The complexity of cultures and civilizations is something that globalization and media are ceaselessly trying to homogenize- stereotyping entire regions, underplaying the startling differences in cultures, and portraying differences that should be positive as negative oddities with a lot of potential to start conflict.
Denmark. I’ve always known that the Danish capital was Copenhagen, I knew that they had green, rolling plains and a whole lot of cows, and I knew that my favorite dairy products were made in Denmark. I had met a few Danish people who I automatically classified with the rest of the blue-eyed, blonde-haired Northern Europeans who were naturally “colder” than Mediterraneans and who generally preferred to mind their own business.
One of the exercises we did at the dialogue workshop consisted of having each person write down a demonstration slogan that they think is vital to the betterment of today’s world and in which they would go protest for. After the first round in which each person represented their own slogan, everyone was asked to choose another person to demonstrate with based on the other person’s slogan.
The slogans contained things like “Better Education”, “Peace”, “Freedom of Thought” (mine), “Trust”, “Reconciliation”, and “Freedom of Belief”.
Dina, an Egyptian woman, went a step further from these generalizations and wrote a more specific slogan- “Palestine”. The most shining case of on-going injustice, where thoughts aren’t free and necessities don’t exist. Palestine; the ultimate breach of human rights. And to my surprise, the Danes agreed, because at the end of the exercise, “Palestine” was the most people chose to demonstrate about, and behind Dina stood an equal number of Danes and Arabs. I found it very surprising to listen to why they chose “Palestine”.
I mention this particular incident because during the cartoon controversy, the Israeli-Palestinian case was mentioned in every single conversation I had about the cartoons. “Do you think the newspaper would be allowed to draw something similar about the holocaust?” I also mention it because most of the Western youth I’ve met in my life (and believe me when I tell you they weren’t few) were extremely ignorant about Middle East politics, which led me to generalize that all of Western youth are the same. I was proven quite wrong.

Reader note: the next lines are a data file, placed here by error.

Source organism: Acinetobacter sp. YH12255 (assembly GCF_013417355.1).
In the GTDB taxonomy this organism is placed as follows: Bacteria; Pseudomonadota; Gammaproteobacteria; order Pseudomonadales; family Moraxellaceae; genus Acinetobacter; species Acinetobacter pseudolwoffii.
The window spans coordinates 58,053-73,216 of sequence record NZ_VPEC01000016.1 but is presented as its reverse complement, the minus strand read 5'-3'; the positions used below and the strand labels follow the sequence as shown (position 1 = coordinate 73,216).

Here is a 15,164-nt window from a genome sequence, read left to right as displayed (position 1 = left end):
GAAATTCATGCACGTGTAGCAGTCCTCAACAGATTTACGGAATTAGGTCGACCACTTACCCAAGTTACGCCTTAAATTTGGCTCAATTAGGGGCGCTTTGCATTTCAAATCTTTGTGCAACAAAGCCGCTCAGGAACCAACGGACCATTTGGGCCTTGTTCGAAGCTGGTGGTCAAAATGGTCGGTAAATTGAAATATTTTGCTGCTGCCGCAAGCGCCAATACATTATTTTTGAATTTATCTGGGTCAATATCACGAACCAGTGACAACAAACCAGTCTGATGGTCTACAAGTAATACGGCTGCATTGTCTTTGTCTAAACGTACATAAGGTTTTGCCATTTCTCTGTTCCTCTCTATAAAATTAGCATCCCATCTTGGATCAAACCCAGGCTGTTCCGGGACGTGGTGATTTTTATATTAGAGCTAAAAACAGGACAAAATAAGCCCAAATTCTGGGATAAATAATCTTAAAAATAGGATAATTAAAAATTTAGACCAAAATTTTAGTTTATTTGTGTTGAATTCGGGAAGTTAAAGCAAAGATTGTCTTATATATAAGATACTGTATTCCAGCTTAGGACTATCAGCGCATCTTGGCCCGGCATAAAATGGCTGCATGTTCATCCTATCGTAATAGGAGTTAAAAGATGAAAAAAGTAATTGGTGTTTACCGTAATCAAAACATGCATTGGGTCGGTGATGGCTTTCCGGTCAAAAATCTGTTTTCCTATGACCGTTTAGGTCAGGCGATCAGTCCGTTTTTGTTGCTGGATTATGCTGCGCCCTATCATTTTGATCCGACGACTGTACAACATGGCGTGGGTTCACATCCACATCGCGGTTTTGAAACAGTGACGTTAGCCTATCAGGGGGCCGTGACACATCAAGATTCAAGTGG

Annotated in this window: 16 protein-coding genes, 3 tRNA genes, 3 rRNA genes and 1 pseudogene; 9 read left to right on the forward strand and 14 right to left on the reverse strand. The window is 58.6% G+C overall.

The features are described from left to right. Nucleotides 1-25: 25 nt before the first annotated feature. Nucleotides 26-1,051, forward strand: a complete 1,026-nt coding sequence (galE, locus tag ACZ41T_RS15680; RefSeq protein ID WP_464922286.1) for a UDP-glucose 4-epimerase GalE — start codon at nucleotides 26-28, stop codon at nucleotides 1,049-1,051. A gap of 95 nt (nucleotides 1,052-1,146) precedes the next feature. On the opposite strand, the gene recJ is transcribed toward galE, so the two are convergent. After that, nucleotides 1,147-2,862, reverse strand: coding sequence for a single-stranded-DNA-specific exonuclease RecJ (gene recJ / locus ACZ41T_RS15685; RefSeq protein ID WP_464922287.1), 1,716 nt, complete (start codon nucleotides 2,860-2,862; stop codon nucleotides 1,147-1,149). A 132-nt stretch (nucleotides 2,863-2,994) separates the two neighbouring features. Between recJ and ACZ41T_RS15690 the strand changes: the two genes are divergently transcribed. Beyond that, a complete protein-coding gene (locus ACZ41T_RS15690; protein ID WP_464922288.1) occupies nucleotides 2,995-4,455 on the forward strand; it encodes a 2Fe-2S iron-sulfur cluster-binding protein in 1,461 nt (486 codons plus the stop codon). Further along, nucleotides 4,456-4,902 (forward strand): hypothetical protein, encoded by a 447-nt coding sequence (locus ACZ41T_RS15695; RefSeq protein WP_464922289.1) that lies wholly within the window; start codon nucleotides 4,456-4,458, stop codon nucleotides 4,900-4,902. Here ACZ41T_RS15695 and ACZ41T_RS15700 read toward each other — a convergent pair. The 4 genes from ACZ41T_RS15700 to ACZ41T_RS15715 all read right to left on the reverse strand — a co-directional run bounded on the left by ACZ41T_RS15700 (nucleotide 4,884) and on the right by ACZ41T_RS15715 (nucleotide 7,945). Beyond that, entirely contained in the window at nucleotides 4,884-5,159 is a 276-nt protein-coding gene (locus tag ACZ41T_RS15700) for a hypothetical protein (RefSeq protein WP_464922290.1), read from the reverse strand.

There were other similar exercises that broke my own stereotypes about “all the Western world”. One was similar to a poll, where our facilitator asked a question and gave 4 choices as answers each of which was equivalent to each corner of the room. Seeing people physically representing their answers was fascinating, especially as the proportions of Arabs and Danes in each corner was equal.
For example, one of the questions was “In personal matters of great importance such as marriage, jobs, etc. what is your family’s role in your decision?” The choices were:
Corner 1- I would not even tell them
Corner 2- I would inform them of my decision
Corner 3- I would ask for their advice but do what I think is best
Corner 4- I would depend completely on their decision.
I would have thought that most of the Danes would stand in corner 1 and 2 and that the Arabs would stand in corners 3 and 4. To my surprise, there was an equal number of Danes and Arabs in corners 2 and 3, and no one at all stood in corners 1 and 4. Similar results were seen in the rest of the exercises.
Other than breaking cultural boundaries, the workshop was a lot of fun.
Here are some pictures of the workshop. (if you click on them they grow, wheee. Better yet, download Firefox and click on each box while pressing Control and gasp as something really magical happens).